If you do dress up your pet, make sure the costume isn’t uncomfortable or unsafe. Make sure that your pet can move normally, hear, see, breath, and vocalize. Be cautious about any small and/or easily chewed off pieces on the costume. Again, be sure to try on costumes before the big night. If your pet seems distressed or shows abnormal behavior, it is best to respect your pet and forgo the costume.

And by far the scariest Halloween Pet Danger….TRICK OR TREATERS!
People in costumes can be incredibly frightening to our pets, and not at all in a humorous way. A pet can even be (usually temporarily) scared of a person in their family wearing a new costume.  We can’t stress this enough — this isn’t funny.   If your pet shows anxiety toward you or a family member in a costume, speak and act as normally as possible to let your pet know that “it’s you!” and that everything is fine.  And we’re just going to say this one more time….scaring your pet or allowing your pet to be scared on purpose isn’t funny.  Period.

Unless your pets are very social, reliable, and well trained, they should be kept in a separate room away from the front door during peak trick-or-treating hours. Too many strangers can be very frightening and stressful for pets.  It is best not to subject your pet to the stress and risk that your pet may react out of fear.  Don’t risk injury to your pet or to the trick-or-treaters visiting your door!

Many pets are lost on Halloween! When opening the door for trick-or-treaters, take care that your cat or dog doesn’t dart outside. This is an excellent time of year to ensure that your dog or cat has proper identification. If for any reason your pet escapes and becomes lost, a collar and tags and/or a microchip can be a true lifesaver!

Take some common sense steps to avoid any problems that will dampen your Halloween spirit –or require a trip to see the VMC Emergency Service — and enjoy Halloween!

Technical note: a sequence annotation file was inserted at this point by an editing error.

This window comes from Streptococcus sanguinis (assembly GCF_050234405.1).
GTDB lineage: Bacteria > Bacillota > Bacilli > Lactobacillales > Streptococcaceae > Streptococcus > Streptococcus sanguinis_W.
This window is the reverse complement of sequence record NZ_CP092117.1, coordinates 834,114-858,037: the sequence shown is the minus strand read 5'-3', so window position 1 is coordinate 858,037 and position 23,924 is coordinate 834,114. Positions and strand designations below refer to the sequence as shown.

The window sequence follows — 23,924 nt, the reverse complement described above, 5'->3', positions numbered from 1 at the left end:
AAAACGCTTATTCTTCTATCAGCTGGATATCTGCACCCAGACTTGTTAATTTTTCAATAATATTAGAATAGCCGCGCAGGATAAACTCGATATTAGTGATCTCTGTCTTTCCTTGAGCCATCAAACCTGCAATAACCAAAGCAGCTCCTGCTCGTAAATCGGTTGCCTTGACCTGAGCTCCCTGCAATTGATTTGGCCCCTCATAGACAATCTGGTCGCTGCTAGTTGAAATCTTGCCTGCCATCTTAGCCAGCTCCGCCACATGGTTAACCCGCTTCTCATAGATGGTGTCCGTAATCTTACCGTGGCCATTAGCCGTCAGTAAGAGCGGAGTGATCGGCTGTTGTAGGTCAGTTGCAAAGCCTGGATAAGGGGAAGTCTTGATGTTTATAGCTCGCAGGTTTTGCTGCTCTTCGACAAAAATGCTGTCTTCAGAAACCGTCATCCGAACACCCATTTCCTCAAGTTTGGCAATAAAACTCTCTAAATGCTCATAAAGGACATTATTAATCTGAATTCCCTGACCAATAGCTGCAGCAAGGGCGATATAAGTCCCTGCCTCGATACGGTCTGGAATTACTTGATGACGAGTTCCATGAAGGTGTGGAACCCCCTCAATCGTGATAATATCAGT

• VMC Pain Management Service's Patient of the Month November 2014 Coco CoCo: 17 year old Shih-Tzu Cervical Pain and Right Forelimb Lameness Current Treatments: Multi Modal Pain Management Program Acupuncture Mobilization & Massage Laser Therapy Home Exercise Program Nutrition & Supplements In August of 2013 we thought we would have to put down our beloved Coco. He was suffering from severe back pain. At times he could not lie down. Coco was in a great deal of pain. Walking was very difficult also, so much so that we would carry him around. We had Coco on many medications for the pain, however, it was not enough. At times he was still barely able to walk. We were recommended to the Veterinary Medical Center by our veterinarian Dr. Megan Williams from Animal Wellness of Skaneateles. Dr. Williams thought that with a good evaluation by their Board Certified Orthopedic Surgeon, Dr. Robinson, they could make some recommendations for other therapies that Coco may benefit from.  Those therapies turned out to be acupuncture with Dr. Michelle Burnett and Physical Rehabilitation with laser treatments with Lis Conarton. Lis showed my husband and I how to work through Coco's exercises. Dr. Burnett was so patient with Coco while trying to get his needles in place for his acupuncture. Who knew that a 10 lb dog needed two people to hold him in place at times? The first month brought very good results. Coco was 17 yrs. old at this time. His gait became much stronger and more balanced and his pain was much less. We have worked with Dr. Burnett on his pain management medications. This took some trial and error, but we were fortunate to get the right combination of meds to help manage Coco’s pain. At first we started coming every 2 weeks for treatments and after a few months were able to taper off to once a month which is where he continues today. All this hard work paid off. Over one year later we are still going once a month.  Coco will be 18 years young in February. He is able to get around fine now: at times he will even attempt to sit up on his hind legs which he used to do all the time. When he is feeling really good (which is most days now) he will run around  the back yard like he used to. Without all the hard work of Dr. Burnett and Lis, Coco would not have the quality of life he has gotten back. Like for all of us it is all about the quality of life and being able to enjoy it. You can tell from his picture he has it back!!!! Thank You Dr. Burnett & Lis                                                                                                          ~ Coco’s Family “Education may be key in understanding the link between species, however one will learn the most while quietly observing.” ~Lis Conarton